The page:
Note: This interview originally ran as part of our coverage of the 2011 Tribeca Film Festival. Shakespeare High opens at the Elinor Bunin Munroe Film Center on Friday, March 9, with a premiere event at Lincoln Center on Wednesday, March 7, which includes a screening followed by a Q&A with Alex Rotaru.

Tribeca: Please describe Shakespeare High in your own words.

Alex Rotaru: Shakespeare High is a film about the power of change, in the lives of teens, using theater—Shakespeare in particular. It’s a movie about the power of art disguised as a competition film.

I’ve always been interested in the power of art in my own life—it helped me isolate myself against Communism when I was growing up in Romania; Shakespeare, in particular. When I was 7 years old, the first book my mom ever gave me was an abridged version, in Romanian, of A Midsummer Night’s Dream, and—I will never forget this—I came back to her and said, “Mom, this is the best book I’ve ever read.” And it wasn’t until I was 20 years old that I got to read it in English with a dictionary, and then another couple of years until I started really appreciating it. So seeing Shakespeare through the eyes of these kids was incredible.

I think we’re going through an education crisis. I don’t want to say my film is an advocacy piece, because I think it’s a really entertaining film, and hopefully the Tribeca audiences will agree. But it’s proof that with very low cost, and even with dead-white-guy words, you can empower kids forever. You can catch them early and give them the power to become what they perhaps didn’t realize they could be earlier. We had so much fun making the film.

Tribeca: What inspired you to tell the story? How did you learn about the Shakespeare festival featured in the film?

Alex Rotaru: A couple years ago, I was the co-producer and the main shooter and editor on a PBS special POV called The Hobart Shakespeareans, and that was the first time that I saw the power of Shakespeare in the classroom. I was interested in making more classroom- or education-themed documentaries, as many I’ve seen are amazing. What is it about kids in a classroom?

My producing partner Brad Koepenick told me about this competition that he had been a part of (he was now on the board), and I said, “Shakespeare classroom? I’ve done my bit, no need.” But he tricked me: “I need you to do me a favor and be on the jury of a small theater competition, and you’ll like it...” I went, and I walked around the whole day with tears in my eyes, because I saw these 15-, 16-, 17-year-old kids of all socio-economic backgrounds making this immense effort, and you could see it was so important to them. The schools were extremely disparate—from the the La Guardia-type school in LA, called LACHSA, where the kids are like Juilliard level, and other kids from other schools. [In other circumstances,] the kids would never meet in a million years, and here they were on equal footing, becoming friends and Facebook buddies.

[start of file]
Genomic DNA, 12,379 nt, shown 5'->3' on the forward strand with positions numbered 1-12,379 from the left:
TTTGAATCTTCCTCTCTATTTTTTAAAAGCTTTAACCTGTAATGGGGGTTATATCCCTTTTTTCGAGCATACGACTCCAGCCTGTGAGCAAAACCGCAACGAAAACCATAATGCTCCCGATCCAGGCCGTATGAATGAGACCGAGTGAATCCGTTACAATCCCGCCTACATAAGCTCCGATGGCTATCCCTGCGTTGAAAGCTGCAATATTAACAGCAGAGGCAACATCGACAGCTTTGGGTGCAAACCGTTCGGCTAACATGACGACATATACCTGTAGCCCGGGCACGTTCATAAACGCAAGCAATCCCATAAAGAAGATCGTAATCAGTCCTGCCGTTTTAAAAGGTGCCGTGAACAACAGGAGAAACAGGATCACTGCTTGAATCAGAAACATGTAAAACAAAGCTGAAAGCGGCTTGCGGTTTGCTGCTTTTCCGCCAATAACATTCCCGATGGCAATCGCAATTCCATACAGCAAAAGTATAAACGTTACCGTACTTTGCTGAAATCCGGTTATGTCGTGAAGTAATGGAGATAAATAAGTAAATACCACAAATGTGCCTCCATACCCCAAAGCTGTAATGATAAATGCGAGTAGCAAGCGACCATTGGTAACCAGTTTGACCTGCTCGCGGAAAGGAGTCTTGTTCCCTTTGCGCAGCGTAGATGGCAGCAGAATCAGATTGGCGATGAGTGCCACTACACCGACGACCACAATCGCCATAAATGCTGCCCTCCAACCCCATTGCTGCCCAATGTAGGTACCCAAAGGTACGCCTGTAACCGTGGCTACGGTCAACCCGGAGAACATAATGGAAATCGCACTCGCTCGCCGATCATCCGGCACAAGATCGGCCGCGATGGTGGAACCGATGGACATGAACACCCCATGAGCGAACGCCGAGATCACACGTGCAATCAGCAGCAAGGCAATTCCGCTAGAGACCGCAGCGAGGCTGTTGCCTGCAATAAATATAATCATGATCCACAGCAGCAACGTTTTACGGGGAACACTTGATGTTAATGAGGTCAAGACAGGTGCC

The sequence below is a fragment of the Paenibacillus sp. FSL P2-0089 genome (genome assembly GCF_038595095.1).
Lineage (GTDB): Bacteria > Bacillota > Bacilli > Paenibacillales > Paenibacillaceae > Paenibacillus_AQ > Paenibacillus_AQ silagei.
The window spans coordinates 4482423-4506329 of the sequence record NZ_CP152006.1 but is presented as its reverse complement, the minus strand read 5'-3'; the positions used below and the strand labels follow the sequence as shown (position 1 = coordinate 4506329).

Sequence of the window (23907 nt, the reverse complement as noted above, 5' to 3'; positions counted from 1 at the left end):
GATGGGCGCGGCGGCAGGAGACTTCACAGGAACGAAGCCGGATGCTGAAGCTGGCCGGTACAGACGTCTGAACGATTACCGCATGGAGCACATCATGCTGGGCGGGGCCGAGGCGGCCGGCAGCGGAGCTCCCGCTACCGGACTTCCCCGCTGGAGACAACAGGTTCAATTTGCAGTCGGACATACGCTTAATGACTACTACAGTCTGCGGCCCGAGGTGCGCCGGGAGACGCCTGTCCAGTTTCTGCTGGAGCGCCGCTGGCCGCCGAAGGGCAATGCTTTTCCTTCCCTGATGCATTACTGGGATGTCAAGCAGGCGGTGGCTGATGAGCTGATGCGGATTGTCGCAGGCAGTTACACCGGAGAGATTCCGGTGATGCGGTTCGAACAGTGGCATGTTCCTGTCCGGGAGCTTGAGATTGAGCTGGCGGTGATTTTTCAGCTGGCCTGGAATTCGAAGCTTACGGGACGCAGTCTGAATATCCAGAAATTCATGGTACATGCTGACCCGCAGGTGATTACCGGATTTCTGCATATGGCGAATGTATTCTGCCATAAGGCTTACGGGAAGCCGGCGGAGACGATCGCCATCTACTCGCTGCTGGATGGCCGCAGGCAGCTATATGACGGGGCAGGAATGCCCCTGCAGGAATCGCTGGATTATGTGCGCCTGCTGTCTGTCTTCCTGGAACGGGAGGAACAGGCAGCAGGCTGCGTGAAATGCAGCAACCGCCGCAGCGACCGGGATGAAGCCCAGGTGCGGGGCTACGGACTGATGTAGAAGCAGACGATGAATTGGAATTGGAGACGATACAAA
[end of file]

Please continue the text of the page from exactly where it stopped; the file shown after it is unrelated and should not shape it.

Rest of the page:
And it hit me, I guess because OR despite the fact that I grew up in a Communist country, there is a frustrated egalitarian deep inside me. And I live in Hollywood, which is probably the least egalitarian place on earth. So [a group of us] banded up and started making this movie. We soon realized there were all these alumni of the program, and chief among them was Kevin Spacey, who runs the Old Vic in London and is one of the most influential people in the world in arts education—he gives opportunities to young actors, dramatists, and filmmakers in so many ways.

Kevin had gone through this competition, and so had Val Kilmer, Mare Winningham, Richard Dreyfuss, and many other stars… Kevin came on board as an executive producer, and Trigger Street as well—his production company. We kind of just made it on a wing and a prayer. It took not very long, all things considered. I can’t talk about the money we spent making it, because my producing partners would kill me, but it’s about a tenth of what you would think.